Bishops Confront Homosexuality, Sexual Abuse

November 13, 2006

Baltimore, Md. -- Hundreds of bishops from across the United States convened in Baltimore for the U.S. Conference of Catholic Bishops, and changing priorities is at the top of their list.

The bishops are expected to take up several issues, including marriage, contraception, Holy Communion and homosexuality. They said they are considering new guidelines, including ministry to gay parishioners, in an attempt to strengthen the Catholic Church.

But Bob Miailovich, spokesman for the gay Catholic group Dignity USA, said church leaders didn't do their homework.

"They ought to have some input. These guidelines have been written in a back room, without consultation," he said.

In a press conference, Bishop Arthur Serratelli admitted that his panel's own guidelines were drawn up without consulting the target audience -- gay Catholic groups and individuals.

Miailovich's group said it also takes issue with the very title of the proposal, called "Ministry to persons with a homosexual inclination."

"This is who we are. This is not an inclination. This is a reality," he said.

Homosexuality also made its way into another agenda item -- worthiness for receiving Holy Communion.

The bishops are expected to vote on guidelines barring the Eucharist from practicing homosexuals and married Catholics who use contraception.

In the past, some Catholic leaders have said they would withhold communion for political leaders who support abortion rights.

But Serratelli disagreed.

"It applies to all faithful, no matter what your public profession is," he said.

Some protestors wanted the bishops to face another issue -- that of abusive priests.

"I believe, if the policies we're asking for had been in place, I wouldn't have been abused, and hundreds of other children wouldn't have been abused," said Barbara Blaine, president of the Survivors Network of those Abused by Priests.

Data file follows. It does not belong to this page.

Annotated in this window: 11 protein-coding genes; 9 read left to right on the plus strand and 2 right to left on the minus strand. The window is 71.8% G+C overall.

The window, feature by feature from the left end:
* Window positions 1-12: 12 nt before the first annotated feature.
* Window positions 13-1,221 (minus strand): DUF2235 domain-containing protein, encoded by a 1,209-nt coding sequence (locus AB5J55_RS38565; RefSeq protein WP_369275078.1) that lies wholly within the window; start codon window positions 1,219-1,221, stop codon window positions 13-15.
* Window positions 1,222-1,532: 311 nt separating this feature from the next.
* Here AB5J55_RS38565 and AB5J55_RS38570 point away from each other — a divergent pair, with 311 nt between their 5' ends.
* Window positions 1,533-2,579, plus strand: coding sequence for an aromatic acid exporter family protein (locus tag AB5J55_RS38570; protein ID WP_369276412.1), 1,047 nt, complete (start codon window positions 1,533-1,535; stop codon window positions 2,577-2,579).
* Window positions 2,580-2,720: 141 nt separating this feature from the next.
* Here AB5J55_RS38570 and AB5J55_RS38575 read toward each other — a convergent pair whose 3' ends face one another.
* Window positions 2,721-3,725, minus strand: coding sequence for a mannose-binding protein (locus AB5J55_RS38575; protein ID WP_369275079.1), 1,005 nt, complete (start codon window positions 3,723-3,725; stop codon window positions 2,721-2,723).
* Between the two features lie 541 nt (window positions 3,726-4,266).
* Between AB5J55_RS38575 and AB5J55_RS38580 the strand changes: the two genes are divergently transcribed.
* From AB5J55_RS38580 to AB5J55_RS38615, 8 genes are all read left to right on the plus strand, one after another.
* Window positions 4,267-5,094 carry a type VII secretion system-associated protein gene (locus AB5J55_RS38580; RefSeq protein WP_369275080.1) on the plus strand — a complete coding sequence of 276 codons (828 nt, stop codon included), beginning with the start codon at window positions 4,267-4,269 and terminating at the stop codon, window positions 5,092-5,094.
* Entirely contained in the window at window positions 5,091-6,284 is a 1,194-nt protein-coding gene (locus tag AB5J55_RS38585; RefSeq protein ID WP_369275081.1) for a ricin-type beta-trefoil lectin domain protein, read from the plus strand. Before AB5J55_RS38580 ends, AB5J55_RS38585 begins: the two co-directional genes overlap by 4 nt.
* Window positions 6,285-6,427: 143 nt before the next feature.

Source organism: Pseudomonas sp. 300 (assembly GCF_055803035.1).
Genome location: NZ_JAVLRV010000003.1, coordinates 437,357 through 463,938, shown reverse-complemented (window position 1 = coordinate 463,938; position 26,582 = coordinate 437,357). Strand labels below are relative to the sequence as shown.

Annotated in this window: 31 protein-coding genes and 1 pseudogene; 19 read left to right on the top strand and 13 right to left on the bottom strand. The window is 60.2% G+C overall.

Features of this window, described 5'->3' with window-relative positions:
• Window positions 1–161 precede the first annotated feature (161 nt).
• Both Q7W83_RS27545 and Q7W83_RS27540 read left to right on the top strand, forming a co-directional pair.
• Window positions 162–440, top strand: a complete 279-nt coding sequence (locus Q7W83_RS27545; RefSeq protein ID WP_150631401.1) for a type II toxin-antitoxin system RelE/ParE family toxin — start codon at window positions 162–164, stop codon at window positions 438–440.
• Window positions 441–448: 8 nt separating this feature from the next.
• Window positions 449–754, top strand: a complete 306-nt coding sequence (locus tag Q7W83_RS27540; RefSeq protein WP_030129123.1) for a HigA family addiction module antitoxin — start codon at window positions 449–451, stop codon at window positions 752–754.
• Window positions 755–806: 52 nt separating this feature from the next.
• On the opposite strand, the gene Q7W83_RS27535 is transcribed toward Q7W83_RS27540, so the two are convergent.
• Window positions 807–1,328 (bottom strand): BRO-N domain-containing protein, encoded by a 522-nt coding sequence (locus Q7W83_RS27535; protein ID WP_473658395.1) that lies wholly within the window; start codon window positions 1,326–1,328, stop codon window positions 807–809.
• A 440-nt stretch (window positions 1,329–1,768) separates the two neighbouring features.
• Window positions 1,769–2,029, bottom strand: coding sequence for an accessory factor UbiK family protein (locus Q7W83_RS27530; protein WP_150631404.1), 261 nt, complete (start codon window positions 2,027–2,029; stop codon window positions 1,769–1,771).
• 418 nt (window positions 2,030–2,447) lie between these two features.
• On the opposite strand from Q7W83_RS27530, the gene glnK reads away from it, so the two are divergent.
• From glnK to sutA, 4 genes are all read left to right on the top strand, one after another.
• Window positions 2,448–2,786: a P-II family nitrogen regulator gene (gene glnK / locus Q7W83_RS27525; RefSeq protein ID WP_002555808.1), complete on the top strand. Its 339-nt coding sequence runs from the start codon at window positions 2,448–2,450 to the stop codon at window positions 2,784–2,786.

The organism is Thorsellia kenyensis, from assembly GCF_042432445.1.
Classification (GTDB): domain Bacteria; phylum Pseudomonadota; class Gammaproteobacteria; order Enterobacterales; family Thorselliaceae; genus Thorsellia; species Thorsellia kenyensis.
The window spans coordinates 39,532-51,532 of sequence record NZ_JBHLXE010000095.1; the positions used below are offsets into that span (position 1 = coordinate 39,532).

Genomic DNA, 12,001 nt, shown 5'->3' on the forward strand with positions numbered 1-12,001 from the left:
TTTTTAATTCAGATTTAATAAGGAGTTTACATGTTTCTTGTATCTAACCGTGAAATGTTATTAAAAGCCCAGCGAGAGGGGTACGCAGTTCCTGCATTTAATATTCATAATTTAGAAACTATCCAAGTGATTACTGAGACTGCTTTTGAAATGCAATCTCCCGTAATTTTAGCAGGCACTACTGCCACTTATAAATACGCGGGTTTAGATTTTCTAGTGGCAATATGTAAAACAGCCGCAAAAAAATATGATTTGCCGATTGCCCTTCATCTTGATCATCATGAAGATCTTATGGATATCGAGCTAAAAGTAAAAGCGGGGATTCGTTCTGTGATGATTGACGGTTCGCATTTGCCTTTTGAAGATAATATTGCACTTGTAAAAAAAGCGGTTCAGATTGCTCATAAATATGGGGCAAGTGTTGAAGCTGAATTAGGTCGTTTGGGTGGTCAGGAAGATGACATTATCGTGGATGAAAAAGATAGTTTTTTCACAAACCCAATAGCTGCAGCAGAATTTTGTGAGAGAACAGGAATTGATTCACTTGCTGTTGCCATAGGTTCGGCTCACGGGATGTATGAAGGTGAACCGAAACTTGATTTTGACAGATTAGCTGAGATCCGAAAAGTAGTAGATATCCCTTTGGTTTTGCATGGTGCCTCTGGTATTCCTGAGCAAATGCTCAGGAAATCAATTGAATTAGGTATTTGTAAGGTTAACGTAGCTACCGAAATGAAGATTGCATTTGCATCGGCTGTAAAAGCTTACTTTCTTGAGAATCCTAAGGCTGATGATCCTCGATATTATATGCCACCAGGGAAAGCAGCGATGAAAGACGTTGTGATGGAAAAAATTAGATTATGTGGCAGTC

Blaine said her priest abused her in middle school, and now she's calling for change.

"We're asking that documents be turned over to police, that bishops reveal the names of these predators," she said.

Blaine and SNAP also want bishops to stop predatory priests from being shuffled to dioceses across the country and the world and they want names of abusers to be made public.

But that is not an option, according Bishop Gregory Aymond of the Committee for Protection of Children and Youth.

"We continue to discuss that as a committee. Some dioceses have done so, but we do not feel, at this point, that it is appropriate to make that a national policy," he said.

Aymond said dioceses are urged to notify civil authorities and to respond in a pastoral way.

But the committee's own review panel said making names public hasn't been on their radar.

"The national review board has really not looked into this issue to any great extent," said Dr. Patricia Ewers, the National Review Board chairman.

The 300 leaders of America's 67 million Catholics also made a bold and unexpected statement on the war in Iraq, saying the United States must help secure and rebuild the country but remove troops as soon as possible.

The public sessions end Tuesday. After that the bishops will meet behind closed doors.


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